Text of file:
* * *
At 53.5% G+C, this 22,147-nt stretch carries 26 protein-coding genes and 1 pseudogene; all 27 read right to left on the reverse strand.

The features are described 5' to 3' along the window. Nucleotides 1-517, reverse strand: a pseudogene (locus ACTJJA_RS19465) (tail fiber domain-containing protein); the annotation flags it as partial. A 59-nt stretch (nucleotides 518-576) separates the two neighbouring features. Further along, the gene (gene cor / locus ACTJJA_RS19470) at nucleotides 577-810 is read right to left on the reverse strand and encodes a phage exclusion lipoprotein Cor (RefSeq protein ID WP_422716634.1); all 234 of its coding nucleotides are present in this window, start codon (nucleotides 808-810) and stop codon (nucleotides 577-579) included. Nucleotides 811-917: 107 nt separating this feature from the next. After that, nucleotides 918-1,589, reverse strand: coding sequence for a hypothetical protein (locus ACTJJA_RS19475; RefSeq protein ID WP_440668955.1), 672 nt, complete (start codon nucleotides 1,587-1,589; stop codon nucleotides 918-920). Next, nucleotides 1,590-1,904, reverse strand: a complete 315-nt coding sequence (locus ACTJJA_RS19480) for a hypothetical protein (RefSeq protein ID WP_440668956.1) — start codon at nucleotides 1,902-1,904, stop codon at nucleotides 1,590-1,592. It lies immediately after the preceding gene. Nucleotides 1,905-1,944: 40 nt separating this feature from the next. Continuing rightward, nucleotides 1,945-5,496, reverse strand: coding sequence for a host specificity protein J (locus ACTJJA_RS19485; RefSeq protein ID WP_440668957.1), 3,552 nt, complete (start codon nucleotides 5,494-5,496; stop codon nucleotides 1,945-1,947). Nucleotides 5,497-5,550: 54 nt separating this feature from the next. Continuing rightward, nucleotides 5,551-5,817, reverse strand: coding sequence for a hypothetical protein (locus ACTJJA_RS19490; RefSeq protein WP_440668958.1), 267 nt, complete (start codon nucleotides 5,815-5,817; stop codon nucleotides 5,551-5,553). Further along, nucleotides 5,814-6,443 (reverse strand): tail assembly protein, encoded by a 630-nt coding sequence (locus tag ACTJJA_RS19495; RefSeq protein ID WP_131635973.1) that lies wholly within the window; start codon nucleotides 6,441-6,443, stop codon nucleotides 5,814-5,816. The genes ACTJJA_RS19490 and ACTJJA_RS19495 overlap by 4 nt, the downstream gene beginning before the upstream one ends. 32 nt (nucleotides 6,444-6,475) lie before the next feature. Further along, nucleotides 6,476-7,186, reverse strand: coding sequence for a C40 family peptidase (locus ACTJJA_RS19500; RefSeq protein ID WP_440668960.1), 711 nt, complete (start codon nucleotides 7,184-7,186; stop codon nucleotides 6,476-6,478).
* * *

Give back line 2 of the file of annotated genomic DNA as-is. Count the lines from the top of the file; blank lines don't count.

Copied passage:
The features are described 5' to 3' along the window. Nucleotides 1-517, reverse strand: a pseudogene (locus ACTJJA_RS19465) (tail fiber domain-containing protein); the annotation flags it as partial. A 59-nt stretch (nucleotides 518-576) separates the two neighbouring features. Further along, the gene (gene cor / locus ACTJJA_RS19470) at nucleotides 577-810 is read right to left on the reverse strand and encodes a phage exclusion lipoprotein Cor (RefSeq protein ID WP_422716634.1); all 234 of its coding nucleotides are present in this window, start codon (nucleotides 808-810) and stop codon (nucleotides 577-579) included. Nucleotides 811-917: 107 nt separating this feature from the next. After that, nucleotides 918-1,589, reverse strand: coding sequence for a hypothetical protein (locus ACTJJA_RS19475; RefSeq protein ID WP_440668955.1), 672 nt, complete (start codon nucleotides 1,587-1,589; stop codon nucleotides 918-920). Next, nucleotides 1,590-1,904, reverse strand: a complete 315-nt coding sequence (locus ACTJJA_RS19480) for a hypothetical protein (RefSeq protein ID WP_440668956.1) — start codon at nucleotides 1,902-1,904, stop codon at nucleotides 1,590-1,592. It lies immediately after the preceding gene. Nucleotides 1,905-1,944: 40 nt separating this feature from the next. Continuing rightward, nucleotides 1,945-5,496, reverse strand: coding sequence for a host specificity protein J (locus ACTJJA_RS19485; RefSeq protein ID WP_440668957.1), 3,552 nt, complete (start codon nucleotides 5,494-5,496; stop codon nucleotides 1,945-1,947). Nucleotides 5,497-5,550: 54 nt separating this feature from the next. Continuing rightward, nucleotides 5,551-5,817, reverse strand: coding sequence for a hypothetical protein (locus ACTJJA_RS19490; RefSeq protein WP_440668958.1), 267 nt, complete (start codon nucleotides 5,815-5,817; stop codon nucleotides 5,551-5,553). Further along, nucleotides 5,814-6,443 (reverse strand): tail assembly protein, encoded by a 630-nt coding sequence (locus tag ACTJJA_RS19495; RefSeq protein ID WP_131635973.1) that lies wholly within the window; start codon nucleotides 6,441-6,443, stop codon nucleotides 5,814-5,816. The genes ACTJJA_RS19490 and ACTJJA_RS19495 overlap by 4 nt, the downstream gene beginning before the upstream one ends. 32 nt (nucleotides 6,444-6,475) lie before the next feature. Further along, nucleotides 6,476-7,186, reverse strand: coding sequence for a C40 family peptidase (locus ACTJJA_RS19500; RefSeq protein ID WP_440668960.1), 711 nt, complete (start codon nucleotides 7,184-7,186; stop codon nucleotides 6,476-6,478).